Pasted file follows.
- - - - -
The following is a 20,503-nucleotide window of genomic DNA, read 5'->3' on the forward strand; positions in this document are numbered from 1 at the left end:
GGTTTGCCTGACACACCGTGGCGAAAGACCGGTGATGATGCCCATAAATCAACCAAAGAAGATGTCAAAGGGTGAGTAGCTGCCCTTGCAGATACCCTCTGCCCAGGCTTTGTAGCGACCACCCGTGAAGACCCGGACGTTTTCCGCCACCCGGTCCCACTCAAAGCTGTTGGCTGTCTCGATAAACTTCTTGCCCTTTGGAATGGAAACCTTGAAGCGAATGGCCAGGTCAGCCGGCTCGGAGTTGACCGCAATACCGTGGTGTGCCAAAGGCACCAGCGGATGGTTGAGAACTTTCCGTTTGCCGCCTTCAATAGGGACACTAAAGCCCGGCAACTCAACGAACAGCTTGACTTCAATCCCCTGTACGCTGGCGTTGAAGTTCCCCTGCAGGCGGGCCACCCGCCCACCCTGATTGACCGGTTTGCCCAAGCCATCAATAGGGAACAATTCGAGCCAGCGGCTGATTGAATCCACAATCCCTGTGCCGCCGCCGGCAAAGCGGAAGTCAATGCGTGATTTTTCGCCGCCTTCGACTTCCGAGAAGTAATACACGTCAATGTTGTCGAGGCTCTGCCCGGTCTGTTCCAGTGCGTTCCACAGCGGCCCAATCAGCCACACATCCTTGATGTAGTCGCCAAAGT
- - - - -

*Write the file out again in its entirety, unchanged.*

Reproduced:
The following is a 20,503-nucleotide window of genomic DNA, read 5'->3' on the forward strand; positions in this document are numbered from 1 at the left end:
GGTTTGCCTGACACACCGTGGCGAAAGACCGGTGATGATGCCCATAAATCAACCAAAGAAGATGTCAAAGGGTGAGTAGCTGCCCTTGCAGATACCCTCTGCCCAGGCTTTGTAGCGACCACCCGTGAAGACCCGGACGTTTTCCGCCACCCGGTCCCACTCAAAGCTGTTGGCTGTCTCGATAAACTTCTTGCCCTTTGGAATGGAAACCTTGAAGCGAATGGCCAGGTCAGCCGGCTCGGAGTTGACCGCAATACCGTGGTGTGCCAAAGGCACCAGCGGATGGTTGAGAACTTTCCGTTTGCCGCCTTCAATAGGGACACTAAAGCCCGGCAACTCAACGAACAGCTTGACTTCAATCCCCTGTACGCTGGCGTTGAAGTTCCCCTGCAGGCGGGCCACCCGCCCACCCTGATTGACCGGTTTGCCCAAGCCATCAATAGGGAACAATTCGAGCCAGCGGCTGATTGAATCCACAATCCCTGTGCCGCCGCCGGCAAAGCGGAAGTCAATGCGTGATTTTTCGCCGCCTTCGACTTCCGAGAAGTAATACACGTCAATGTTGTCGAGGCTCTGCCCGGTCTGTTCCAGTGCGTTCCACAGCGGCCCAATCAGCCACACATCCTTGATGTAGTCGCCAAAGT